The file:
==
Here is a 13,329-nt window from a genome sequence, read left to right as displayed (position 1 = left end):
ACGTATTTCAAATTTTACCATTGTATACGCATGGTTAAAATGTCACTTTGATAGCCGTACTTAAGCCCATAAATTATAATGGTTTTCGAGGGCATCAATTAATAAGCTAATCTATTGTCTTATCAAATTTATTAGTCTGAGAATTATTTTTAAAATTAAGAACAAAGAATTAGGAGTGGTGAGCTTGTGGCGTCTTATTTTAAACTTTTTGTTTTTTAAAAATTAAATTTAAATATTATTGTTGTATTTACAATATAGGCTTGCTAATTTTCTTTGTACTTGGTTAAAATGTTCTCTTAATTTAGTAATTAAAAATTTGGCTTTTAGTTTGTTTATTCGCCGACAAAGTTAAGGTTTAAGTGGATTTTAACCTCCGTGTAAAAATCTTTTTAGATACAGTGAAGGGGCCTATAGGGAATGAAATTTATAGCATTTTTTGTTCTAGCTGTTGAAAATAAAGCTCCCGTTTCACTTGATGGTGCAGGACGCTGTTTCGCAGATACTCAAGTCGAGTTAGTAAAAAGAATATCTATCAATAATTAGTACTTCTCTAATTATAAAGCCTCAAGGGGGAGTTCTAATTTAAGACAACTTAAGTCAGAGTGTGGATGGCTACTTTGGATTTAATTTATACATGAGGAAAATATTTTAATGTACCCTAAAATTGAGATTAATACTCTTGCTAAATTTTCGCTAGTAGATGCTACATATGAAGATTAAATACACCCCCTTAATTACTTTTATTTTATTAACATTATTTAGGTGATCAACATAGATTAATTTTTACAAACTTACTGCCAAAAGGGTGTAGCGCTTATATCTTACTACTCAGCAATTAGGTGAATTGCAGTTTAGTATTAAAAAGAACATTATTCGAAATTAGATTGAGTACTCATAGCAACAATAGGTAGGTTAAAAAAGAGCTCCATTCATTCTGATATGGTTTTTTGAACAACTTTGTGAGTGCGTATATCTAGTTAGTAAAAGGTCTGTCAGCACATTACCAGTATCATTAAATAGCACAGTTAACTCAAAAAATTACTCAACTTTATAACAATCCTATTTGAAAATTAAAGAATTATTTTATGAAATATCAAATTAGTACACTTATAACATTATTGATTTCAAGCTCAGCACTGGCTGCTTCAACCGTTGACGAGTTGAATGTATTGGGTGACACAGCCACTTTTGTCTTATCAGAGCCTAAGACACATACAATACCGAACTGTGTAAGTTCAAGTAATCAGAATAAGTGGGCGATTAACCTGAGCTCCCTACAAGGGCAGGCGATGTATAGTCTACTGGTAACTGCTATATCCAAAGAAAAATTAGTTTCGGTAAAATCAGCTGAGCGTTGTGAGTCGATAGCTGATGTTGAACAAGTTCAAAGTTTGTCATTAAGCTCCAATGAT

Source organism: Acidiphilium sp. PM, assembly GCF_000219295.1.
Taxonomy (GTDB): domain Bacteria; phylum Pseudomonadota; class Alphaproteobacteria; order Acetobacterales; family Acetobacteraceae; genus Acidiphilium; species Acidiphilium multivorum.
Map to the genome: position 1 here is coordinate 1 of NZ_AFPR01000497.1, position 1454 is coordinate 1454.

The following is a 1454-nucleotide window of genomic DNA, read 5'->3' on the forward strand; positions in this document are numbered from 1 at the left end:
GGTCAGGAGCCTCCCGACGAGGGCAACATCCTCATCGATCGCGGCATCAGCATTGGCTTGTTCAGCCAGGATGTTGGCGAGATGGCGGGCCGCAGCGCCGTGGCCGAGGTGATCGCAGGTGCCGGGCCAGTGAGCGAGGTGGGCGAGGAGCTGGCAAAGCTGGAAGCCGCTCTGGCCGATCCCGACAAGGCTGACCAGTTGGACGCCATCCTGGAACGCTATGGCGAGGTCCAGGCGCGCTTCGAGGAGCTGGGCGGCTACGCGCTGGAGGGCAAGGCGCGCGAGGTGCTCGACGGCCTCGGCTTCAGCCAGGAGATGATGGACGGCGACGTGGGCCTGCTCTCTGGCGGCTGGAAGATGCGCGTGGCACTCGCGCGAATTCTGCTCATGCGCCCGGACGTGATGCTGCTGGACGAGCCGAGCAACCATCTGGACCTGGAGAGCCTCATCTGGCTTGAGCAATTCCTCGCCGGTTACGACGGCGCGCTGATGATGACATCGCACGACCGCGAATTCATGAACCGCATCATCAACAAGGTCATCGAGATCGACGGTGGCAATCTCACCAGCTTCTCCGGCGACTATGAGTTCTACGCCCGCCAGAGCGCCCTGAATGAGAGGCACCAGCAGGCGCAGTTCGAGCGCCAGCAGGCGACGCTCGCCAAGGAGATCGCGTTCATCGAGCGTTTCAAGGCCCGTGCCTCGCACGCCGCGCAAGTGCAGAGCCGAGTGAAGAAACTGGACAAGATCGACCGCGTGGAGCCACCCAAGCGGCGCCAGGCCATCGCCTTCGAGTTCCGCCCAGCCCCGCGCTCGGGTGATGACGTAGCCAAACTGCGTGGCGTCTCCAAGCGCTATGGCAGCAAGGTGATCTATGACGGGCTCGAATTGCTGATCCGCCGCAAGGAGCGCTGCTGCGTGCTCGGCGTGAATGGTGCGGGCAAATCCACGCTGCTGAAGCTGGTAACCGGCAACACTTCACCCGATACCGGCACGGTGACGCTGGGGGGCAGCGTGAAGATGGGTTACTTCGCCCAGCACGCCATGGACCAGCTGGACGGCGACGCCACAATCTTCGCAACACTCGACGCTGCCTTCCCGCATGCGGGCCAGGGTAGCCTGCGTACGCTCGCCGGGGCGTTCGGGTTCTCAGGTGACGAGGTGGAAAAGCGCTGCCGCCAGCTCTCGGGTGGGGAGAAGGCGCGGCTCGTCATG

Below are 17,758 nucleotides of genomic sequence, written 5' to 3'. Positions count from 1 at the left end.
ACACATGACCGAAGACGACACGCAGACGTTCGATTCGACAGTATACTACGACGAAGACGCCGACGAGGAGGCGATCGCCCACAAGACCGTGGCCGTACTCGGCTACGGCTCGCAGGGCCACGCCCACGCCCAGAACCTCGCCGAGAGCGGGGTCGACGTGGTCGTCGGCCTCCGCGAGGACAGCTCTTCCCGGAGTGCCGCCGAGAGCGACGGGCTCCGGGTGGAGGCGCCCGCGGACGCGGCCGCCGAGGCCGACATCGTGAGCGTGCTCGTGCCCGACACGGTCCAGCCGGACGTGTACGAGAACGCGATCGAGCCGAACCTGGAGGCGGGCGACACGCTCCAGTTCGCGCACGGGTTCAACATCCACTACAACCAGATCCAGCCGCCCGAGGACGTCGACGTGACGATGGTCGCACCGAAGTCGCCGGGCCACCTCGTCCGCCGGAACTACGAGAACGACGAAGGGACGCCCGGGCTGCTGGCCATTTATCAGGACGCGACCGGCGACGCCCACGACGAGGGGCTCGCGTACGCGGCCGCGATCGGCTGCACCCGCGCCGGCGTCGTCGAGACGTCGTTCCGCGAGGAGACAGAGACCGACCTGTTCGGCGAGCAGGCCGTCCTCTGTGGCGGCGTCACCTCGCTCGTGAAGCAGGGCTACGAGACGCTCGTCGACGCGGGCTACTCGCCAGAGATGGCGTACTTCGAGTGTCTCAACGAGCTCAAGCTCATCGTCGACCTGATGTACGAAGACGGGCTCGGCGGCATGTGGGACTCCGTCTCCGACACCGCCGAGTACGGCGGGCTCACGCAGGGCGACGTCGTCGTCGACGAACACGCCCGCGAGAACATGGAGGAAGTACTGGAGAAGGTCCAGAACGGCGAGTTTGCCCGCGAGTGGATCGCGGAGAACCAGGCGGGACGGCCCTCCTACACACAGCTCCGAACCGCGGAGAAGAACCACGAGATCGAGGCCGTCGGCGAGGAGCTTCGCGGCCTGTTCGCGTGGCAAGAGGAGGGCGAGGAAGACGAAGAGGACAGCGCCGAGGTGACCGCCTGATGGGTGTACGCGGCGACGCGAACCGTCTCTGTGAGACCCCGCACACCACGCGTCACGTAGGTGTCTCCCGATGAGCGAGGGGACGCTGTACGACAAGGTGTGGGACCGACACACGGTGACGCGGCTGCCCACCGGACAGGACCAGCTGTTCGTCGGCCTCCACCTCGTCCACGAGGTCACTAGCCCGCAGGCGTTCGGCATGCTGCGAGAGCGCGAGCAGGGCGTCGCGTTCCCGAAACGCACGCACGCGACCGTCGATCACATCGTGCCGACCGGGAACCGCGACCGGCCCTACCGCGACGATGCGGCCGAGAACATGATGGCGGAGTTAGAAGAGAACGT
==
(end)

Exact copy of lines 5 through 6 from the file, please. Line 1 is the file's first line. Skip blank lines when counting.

Map to the genome: position 1 here is coordinate 1 of NZ_AFPR01000497.1, position 1454 is coordinate 1454.

The following is a 1454-nucleotide window of genomic DNA, read 5'->3' on the forward strand; positions in this document are numbered from 1 at the left end: